But Ling also believes in the resiliency of children, and know that they're far more capable of understanding what is happening and adapting to the moment than us parents often assume.
"I guess I’m pretty lucky: my kids are young but they really have just gotten used to wearing masks — sometimes I even have to tell them that they can take them off when we’re in the car or when we’re outside," Ling explains. "And I really take that as a positive because they’ve become accustomed to it."
"I do think that it is sad that our kids are having to live differently when we did when we were kids," she adds. "But the sad reality is this may not be the only pandemic that they experience in their lifetime."
"The unprecedented mess of all of this has not gotten lost on me."
This is why Ling encourages parents to feel comfortable facilitating conversations with their kids (in age appropriate ways) regarding the pandemic, and to check in with them frequently to better gauge how the crisis is impacting them. In one particular segment on Road to a Vaccine, Ling interviewed Vikram Patel, MBBS, Ph.D., Professor of Global Health in the Department of Global Health and Social Medicine at Harvard Medical School, to discuss the physical and mental ramifications of the pandemic.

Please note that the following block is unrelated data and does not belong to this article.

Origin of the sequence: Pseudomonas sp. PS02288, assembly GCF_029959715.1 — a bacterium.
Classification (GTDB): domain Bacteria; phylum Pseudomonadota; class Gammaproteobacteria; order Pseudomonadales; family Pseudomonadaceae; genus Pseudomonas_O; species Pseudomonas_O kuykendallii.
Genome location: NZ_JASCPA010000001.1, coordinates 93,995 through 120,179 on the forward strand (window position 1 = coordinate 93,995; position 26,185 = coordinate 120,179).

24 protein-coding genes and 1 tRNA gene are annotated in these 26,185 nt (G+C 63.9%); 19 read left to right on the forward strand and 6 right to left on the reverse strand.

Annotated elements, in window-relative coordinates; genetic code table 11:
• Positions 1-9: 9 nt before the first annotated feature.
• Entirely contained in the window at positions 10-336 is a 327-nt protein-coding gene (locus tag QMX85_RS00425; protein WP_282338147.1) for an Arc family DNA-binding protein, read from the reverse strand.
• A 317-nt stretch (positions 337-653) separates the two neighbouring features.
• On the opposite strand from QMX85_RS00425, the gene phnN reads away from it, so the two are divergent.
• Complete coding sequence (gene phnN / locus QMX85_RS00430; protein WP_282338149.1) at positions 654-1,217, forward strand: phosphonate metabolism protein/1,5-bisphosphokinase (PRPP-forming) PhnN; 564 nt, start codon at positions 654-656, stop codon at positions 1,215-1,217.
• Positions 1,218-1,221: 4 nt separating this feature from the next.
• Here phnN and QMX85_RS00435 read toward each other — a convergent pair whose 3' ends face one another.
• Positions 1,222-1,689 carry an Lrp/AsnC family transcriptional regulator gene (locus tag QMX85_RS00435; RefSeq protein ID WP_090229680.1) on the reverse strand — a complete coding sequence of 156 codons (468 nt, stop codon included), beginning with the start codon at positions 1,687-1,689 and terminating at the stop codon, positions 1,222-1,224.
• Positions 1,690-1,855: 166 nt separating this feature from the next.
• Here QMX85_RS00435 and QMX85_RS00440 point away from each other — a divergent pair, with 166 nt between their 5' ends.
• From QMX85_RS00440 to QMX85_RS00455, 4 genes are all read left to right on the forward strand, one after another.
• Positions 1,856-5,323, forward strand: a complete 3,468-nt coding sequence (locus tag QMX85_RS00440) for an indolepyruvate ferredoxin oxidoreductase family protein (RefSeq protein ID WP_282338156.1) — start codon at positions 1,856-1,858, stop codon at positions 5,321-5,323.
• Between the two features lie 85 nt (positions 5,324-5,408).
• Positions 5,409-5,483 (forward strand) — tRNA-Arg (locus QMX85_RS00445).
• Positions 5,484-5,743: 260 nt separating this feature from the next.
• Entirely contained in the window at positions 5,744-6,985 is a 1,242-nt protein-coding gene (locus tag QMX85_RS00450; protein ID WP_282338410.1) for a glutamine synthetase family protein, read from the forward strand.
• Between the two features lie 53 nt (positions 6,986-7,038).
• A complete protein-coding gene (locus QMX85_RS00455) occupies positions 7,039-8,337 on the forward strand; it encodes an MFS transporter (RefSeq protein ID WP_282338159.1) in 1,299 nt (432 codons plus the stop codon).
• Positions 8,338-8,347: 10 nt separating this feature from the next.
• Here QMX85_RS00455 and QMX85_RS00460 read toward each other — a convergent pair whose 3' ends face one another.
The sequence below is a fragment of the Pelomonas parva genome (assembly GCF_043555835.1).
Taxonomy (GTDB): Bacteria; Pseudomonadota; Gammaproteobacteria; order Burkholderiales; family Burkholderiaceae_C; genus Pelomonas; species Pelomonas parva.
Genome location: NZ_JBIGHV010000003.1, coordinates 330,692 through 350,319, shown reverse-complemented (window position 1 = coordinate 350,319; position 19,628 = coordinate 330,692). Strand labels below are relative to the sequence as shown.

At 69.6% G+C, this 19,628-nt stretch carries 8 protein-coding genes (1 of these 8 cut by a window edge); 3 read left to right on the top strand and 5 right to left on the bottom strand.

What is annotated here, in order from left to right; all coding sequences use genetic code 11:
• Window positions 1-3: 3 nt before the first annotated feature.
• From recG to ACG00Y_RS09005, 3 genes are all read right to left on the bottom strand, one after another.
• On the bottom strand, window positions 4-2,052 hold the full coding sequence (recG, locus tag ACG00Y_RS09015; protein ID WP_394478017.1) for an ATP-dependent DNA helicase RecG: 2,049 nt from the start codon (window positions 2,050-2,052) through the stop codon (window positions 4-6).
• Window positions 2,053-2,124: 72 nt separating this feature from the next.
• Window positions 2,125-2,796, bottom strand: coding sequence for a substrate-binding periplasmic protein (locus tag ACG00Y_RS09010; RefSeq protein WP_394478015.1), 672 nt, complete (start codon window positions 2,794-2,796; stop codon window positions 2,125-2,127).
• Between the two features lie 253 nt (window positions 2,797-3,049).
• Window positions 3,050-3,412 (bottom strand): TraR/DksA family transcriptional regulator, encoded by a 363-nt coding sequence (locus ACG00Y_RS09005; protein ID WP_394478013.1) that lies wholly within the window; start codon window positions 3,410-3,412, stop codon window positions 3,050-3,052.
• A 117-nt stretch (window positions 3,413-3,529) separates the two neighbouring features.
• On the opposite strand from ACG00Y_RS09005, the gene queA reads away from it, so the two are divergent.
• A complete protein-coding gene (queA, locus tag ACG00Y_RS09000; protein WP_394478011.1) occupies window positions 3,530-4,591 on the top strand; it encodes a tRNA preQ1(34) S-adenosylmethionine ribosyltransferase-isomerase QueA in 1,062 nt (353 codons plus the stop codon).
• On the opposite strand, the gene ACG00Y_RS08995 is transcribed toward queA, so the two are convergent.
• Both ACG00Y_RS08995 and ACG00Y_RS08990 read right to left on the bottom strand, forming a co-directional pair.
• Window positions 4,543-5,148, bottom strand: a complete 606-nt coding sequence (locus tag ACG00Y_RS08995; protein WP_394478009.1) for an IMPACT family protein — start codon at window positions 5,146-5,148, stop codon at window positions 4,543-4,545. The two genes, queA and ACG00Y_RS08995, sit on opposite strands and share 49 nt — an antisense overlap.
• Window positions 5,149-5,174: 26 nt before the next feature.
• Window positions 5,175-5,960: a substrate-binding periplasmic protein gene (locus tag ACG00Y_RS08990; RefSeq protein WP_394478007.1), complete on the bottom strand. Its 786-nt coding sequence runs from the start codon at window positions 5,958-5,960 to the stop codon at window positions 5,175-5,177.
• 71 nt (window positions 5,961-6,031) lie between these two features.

"When I was talking to him about kids and mental health he did say something that really made me emotional, which is: are you talking to your kids about everything that’s happening?" Ling explains. "Are you asking them how they’re feeling? And I became emotional because the truth of the matter is that I hadn’t asked them. My husband and I are trying to be so proactive of them, but it’s really important that we check in with them and regularly asking them how they're feeling about everything that’s happening."
"And I thought that was such great, great advice," she continues, "to not operate in a compartmentalized way."
And while Ling believes in and has witnessed the resiliency and adaptability of children, and believes they're capable of having these discussions and actually benefit from them, she is also frustrated by the necessity of it all.
"This crisis, I think where we are right now, could have been averted if we had all taken the proper steps and taken this pandemic more seriously," she says. "If we had we followed the guidelines and taken this virus seriously we wouldn’t be in this position now, and that’s the thing that’s frustrating."
"The unprecedented mess of all of this has not gotten lost on me," Ling continues. This is a period that our kids are going to tell their kids about and their kids are going to tell their kids about, and sometimes that’s overwhelming because there are so many uncertainties right now. And it’s our job as parents to instill confidence as kids and be able to take care of our kids and protect them when things go wrong. And when you don't have answers, when there are so many questions, it’s scary — it’s scary to think we’re raising kids at this time."
Which is why Ling is proud of hosting a show rooted in science and dedicated to making that science easier to understand, for parents and their kids. She just hopes that people take that science to heart.
"My hope is that if we have learned anything from this, it’s that we need leadership and we need to trust science."